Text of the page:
Purvanova and Kenda (2022) criticized studies that reported negative relationships between virtuality and team effectiveness because they analyzed primarily short-lived student teams and because organizational virtual teams were severely underrepresented in these studies. Therefore, Purvanova and Kenda (2022) compared the impact of virtuality on team effectiveness of 73 independent samples of organizational virtual teams and 109 independent samples of non-organizational virtual teams. They found that, in organizational teams, virtuality did not show a direct positive or negative relationship with any of the team effectiveness outcomes they examined. They had analyzed the following outcomes: productive outcomes (earnings, accuracy, and process improvements), performance outcomes (including both externally rated and team member–rated team performance), social outcomes (including cohesion and team trust), and individual team member outcomes (including project/task satisfaction and relational quality). Supplemental analyses showed that these neutral relationships between team virtuality and team effectiveness in organizational teams were not moderated by virtuality operationalization (technology dependence versus geographic dispersion), industry type (information technology [IT]/telecommunication, service, and production), company type (multinational and domestic), occupation of team members (IT/engineering, research and development [R&D], and consulting/management/sales), national diversity within teams (homogeneous vs. heterogeneous), and gender diversity within teams (percent males). They also found that results from non-organizational teams were significantly more negative than results from organizational teams. However, this was not the case when studies used graduate student participants, long-term teams, continuous virtuality measures, and classroom projects instead of laboratory tasks stimulating greater participant investment.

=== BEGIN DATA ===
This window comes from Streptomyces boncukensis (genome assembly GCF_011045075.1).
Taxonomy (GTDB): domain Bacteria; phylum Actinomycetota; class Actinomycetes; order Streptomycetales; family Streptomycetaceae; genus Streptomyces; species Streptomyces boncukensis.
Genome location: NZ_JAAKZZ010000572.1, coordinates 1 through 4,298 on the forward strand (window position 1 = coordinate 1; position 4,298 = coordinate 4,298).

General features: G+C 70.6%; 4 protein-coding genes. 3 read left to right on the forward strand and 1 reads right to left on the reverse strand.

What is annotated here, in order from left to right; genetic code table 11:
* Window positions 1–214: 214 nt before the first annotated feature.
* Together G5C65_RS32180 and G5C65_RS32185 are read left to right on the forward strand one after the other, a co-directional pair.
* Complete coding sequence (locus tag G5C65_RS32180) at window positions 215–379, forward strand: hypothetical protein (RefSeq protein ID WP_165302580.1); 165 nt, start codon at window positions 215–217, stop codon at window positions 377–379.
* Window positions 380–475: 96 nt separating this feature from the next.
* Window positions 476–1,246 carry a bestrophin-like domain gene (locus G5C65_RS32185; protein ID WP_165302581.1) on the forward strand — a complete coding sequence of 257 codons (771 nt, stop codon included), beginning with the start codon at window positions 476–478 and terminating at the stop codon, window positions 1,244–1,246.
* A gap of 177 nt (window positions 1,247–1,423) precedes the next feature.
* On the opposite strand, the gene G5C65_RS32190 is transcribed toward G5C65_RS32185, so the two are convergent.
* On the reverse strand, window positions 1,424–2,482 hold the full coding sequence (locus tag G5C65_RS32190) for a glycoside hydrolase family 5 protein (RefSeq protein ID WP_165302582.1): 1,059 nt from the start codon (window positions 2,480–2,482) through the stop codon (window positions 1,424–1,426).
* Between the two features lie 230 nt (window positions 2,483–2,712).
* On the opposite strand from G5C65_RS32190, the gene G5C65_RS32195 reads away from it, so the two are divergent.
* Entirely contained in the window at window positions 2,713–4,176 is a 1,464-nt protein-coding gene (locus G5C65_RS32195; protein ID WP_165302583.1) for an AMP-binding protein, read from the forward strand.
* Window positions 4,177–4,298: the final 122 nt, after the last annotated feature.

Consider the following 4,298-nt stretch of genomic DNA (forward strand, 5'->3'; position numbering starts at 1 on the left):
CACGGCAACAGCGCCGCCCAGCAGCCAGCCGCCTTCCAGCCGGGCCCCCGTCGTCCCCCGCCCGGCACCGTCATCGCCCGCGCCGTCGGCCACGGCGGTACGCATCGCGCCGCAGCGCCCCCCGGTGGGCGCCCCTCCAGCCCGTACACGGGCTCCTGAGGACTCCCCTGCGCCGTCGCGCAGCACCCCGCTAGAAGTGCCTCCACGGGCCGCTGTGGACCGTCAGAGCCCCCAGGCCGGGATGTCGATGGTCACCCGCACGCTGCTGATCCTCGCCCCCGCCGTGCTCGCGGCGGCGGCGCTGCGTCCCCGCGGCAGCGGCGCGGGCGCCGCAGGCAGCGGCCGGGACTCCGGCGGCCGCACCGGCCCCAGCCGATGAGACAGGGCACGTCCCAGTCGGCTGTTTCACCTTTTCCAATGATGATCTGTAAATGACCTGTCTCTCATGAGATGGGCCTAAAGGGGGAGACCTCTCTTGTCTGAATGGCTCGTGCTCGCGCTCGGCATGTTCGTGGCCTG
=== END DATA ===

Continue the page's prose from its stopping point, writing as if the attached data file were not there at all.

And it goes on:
Outcomes of Human-Autonomy Teaming